The focus here is on the user’s sense of touch. According to the company, it has been working on a glove for virtual reality for several years. Sensors on the glove provide the wearer with pressure, texture and vibration to make the feeling of touching virtual objects as real as possible. The gloves themselves contain a lot of hydraulics and pneumatics, which Meta is currently struggling with because the glove is still too complex. When it is finished, it should be light and adapt to the shape of the hand.

This year alone, Meta has spent ten billion US dollars on research and development and, according to Mark Zuckerberg, the investments will continue to increase in the following years. Around 10,000 professionals work at Reality Labs, Meta’s VR and AR division. Meta plans to hire another 10,000 in Europe over the next five years. These figures show how serious Meta is about the Metaverse.

And what about Microsoft? Microsoft’s plans for an office in virtual space were announced in March 2021 with its Microsoft Mesh platform. As t3n reports, this was basically a first building block for the entry into the metaverse. Even if the term set by Meta and Mark Zuckerberg was not used at the time.

Microsoft’s Holoportation and 3D Avatars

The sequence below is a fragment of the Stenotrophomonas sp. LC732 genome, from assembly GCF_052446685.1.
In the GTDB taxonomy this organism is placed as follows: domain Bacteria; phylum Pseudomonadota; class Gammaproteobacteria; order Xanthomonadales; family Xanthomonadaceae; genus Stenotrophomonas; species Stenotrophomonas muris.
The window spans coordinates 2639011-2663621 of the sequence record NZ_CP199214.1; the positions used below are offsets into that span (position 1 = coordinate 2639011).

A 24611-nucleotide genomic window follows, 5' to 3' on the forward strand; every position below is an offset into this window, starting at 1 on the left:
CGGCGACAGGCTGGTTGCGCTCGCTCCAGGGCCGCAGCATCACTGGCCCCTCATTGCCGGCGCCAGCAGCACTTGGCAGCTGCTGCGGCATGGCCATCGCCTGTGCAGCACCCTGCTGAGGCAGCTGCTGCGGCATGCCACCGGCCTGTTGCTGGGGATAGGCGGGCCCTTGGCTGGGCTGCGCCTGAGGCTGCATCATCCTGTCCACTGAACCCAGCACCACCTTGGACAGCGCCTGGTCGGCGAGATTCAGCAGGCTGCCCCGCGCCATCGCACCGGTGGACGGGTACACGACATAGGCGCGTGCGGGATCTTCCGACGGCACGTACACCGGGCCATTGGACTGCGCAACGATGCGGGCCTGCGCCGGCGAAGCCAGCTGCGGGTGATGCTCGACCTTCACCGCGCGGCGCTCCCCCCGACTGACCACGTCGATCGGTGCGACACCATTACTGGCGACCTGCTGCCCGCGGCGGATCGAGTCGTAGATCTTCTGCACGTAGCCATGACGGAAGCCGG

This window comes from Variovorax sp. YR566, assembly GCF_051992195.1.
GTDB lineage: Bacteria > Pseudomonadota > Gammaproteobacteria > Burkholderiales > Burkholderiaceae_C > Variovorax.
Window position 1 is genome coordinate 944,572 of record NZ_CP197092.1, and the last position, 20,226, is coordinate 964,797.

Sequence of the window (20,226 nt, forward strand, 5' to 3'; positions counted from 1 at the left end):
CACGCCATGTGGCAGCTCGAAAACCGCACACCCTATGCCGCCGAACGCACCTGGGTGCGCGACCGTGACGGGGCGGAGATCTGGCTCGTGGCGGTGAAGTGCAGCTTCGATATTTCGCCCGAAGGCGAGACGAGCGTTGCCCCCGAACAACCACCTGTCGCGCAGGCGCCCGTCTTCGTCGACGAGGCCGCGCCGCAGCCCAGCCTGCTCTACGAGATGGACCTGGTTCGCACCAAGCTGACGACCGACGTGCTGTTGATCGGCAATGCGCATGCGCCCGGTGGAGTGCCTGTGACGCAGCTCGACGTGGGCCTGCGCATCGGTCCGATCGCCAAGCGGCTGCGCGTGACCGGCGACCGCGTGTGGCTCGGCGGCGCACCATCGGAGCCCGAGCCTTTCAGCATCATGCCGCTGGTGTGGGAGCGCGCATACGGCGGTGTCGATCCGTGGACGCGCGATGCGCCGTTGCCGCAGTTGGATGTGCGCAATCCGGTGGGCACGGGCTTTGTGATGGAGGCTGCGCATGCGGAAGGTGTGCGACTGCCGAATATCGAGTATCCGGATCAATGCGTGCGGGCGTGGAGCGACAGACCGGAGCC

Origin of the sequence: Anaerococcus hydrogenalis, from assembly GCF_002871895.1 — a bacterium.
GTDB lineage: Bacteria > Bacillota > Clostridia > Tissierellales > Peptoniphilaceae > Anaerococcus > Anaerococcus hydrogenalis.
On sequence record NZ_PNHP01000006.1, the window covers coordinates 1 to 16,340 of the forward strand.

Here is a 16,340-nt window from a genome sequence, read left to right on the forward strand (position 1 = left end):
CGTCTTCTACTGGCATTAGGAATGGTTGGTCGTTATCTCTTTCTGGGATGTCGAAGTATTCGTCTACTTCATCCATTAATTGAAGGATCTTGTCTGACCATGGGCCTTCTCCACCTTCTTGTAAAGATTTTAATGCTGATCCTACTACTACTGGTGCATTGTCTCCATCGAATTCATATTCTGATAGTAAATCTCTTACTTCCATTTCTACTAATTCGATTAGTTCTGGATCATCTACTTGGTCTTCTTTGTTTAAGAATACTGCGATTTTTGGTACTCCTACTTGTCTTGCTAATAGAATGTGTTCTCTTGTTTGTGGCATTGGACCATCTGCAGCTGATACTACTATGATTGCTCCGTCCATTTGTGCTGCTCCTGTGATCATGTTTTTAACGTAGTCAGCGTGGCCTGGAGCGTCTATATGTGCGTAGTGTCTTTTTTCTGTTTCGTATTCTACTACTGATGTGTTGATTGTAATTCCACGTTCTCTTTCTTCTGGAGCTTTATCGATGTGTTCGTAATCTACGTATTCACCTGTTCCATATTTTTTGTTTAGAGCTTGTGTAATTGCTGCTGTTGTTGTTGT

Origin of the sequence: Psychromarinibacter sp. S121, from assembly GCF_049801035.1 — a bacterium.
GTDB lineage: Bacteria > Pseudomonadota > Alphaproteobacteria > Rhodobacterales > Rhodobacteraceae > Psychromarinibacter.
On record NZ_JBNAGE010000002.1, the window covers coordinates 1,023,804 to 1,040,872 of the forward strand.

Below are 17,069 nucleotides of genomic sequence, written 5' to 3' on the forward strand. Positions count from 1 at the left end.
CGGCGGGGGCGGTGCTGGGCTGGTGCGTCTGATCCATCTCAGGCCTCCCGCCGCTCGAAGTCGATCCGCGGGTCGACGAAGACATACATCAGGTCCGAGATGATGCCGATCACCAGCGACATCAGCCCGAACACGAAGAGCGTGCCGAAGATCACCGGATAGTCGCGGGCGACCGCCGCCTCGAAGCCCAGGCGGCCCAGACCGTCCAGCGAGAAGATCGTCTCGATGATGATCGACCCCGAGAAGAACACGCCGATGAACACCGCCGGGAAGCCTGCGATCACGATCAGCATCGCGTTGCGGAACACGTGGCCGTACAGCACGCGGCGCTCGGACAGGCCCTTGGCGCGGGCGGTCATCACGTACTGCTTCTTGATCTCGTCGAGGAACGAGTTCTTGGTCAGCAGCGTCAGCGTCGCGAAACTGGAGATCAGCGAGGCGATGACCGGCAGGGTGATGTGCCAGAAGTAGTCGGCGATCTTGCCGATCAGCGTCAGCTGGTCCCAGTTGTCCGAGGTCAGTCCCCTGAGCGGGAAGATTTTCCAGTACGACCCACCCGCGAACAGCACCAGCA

“Microsoft Mesh is Microsoft’s own interpretation of the Metaverse, which is understood even more broadly than Metas: Because on the Mesh platform, users can appear as holograms that can interact with each other in three-dimensional virtual space. Microsoft calls this solution Holoportation and is turning its years-old concept into reality. Conceivable fields of application include the office environment, but also trade fairs or meetings. In the end, the user experience should be designed as if you were in a real-feeling room and interacting.”  What is missing are the avatars for the metaverse. In the metaverse, they are an expression of identity. If Microsoft has its way, 3D avatars should be possible in MS Teams as early as the first half of 2022, without having to wear VR glasses. “Before the meeting, you will be asked whether you want to activate the camera or participate as an avatar. There will be numerous customisation options so that the 3D figure is also dressed appropriately. Backgrounds can already be adapted – this will of course also be possible for the avatars. Mouth movements will be adopted as realistically as possible by the user, with an artificial intelligence generating animations from the audio recordings. You will also be able to trigger various gestures, such as raising a hand, by pressing a button.”